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  • Author or Editor: Alyssa J. Woodard x
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Sweetpotato [Ipomoea batatas (L.) Lam.] is one of North Carolina’s (USA) most important organic commodity crops; however, yields tend to be less when compared with conventionally produced sweetpotato. Standard field establishment uses unrooted stem cuttings that are transplanted vertically in the soil. Producers in other countries typically use other planting orientations, including cuttings transplanted horizontally. Empirical evidence from North Carolina, USA, sweetpotato producers suggests that a horizontal orientation may improve yields. An organically managed field study using ‘Monaco’ sweetpotato was conducted in 2020 and 2021 in Bailey, NC, USA. The study evaluated stem cutting planting orientations (vertical, sleeve, horizontal), stem cutting length (25 cm and 38 cm), and harvest time (early or late) in a full-factorial randomized complete block design. In 2020, marketable yields were 16% greater for the horizontal orientation compared with the vertical orientation, with intermediate yields using the sleeve attachment. However, in 2021, there were no differences in marketable yield among planting orientations. In both years, US No. 1–grade yields were significantly greater when cuttings were planted horizontally compared with vertically, with an average increase of 18%. Delaying harvest until ∼126 days is recommended to increase yields for ‘Monaco’, regardless of planting orientation. This study provides evidence that a horizontal planting orientation could increase premium root yields and improve land-use efficiency for organically produced sweetpotatoes.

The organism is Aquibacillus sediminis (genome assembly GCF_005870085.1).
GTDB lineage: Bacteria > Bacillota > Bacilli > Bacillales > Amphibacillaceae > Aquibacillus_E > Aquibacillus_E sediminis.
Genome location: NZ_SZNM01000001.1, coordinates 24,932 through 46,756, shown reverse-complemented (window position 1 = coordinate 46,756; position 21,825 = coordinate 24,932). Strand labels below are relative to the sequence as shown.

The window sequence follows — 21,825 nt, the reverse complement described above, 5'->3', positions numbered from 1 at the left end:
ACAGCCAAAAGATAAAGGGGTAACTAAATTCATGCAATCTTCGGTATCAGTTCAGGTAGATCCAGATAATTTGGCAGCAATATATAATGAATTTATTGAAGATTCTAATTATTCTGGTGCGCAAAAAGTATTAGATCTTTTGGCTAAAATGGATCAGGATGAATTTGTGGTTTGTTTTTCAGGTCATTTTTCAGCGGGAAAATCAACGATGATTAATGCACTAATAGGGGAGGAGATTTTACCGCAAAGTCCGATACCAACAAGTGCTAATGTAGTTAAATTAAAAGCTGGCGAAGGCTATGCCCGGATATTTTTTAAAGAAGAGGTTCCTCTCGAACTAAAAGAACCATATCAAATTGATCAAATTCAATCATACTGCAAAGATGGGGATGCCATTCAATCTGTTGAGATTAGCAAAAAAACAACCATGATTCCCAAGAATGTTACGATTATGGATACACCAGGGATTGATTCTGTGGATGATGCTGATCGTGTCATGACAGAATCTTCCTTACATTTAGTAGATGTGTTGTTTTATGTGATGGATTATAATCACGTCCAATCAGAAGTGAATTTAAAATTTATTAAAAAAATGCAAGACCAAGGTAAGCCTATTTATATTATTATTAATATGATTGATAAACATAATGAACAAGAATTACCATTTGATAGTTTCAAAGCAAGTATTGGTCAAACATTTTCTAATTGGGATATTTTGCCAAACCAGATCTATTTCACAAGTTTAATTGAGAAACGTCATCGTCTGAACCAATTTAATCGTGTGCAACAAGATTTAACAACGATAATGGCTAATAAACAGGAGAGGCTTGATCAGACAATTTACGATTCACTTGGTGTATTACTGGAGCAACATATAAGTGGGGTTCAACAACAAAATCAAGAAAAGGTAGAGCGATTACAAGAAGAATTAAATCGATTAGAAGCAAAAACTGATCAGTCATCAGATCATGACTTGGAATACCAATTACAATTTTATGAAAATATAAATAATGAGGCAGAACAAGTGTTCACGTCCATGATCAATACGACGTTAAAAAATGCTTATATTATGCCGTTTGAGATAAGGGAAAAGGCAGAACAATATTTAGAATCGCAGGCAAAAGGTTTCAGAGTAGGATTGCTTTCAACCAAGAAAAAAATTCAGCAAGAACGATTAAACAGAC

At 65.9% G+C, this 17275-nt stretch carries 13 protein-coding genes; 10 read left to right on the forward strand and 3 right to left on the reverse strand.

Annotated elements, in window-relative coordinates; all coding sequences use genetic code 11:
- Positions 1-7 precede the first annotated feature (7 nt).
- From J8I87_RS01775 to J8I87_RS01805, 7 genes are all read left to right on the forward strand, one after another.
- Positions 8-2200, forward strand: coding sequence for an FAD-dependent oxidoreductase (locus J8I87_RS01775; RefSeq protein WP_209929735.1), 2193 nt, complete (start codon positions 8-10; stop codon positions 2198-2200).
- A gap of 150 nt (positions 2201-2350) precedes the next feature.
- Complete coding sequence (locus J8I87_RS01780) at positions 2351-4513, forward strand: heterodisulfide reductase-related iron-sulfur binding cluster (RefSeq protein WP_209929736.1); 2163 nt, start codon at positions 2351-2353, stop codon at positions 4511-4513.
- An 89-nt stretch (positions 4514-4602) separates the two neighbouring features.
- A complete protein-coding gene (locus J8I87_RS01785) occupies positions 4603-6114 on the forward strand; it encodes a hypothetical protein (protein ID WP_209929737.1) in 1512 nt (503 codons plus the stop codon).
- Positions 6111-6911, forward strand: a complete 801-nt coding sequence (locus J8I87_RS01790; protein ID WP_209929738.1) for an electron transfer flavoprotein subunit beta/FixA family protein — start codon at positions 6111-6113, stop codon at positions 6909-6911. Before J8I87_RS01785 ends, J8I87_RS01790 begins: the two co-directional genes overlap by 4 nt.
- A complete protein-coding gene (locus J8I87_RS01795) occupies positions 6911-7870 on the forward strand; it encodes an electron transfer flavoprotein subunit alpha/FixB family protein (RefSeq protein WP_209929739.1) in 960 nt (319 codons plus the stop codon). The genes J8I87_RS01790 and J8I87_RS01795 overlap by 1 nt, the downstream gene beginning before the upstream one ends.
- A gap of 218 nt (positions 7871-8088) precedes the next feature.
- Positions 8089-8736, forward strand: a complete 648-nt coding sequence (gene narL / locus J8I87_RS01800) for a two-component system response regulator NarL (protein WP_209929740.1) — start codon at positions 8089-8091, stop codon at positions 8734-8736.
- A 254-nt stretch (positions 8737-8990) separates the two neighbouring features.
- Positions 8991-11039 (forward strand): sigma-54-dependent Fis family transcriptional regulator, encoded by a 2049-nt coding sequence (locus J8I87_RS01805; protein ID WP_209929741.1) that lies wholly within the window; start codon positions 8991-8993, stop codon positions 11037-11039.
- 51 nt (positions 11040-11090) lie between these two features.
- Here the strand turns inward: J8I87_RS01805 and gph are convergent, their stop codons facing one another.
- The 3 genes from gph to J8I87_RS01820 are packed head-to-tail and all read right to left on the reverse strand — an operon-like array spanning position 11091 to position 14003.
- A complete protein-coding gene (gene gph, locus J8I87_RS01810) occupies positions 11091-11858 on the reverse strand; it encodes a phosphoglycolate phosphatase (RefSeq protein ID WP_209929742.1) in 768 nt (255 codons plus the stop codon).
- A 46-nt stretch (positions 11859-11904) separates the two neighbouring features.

Open Access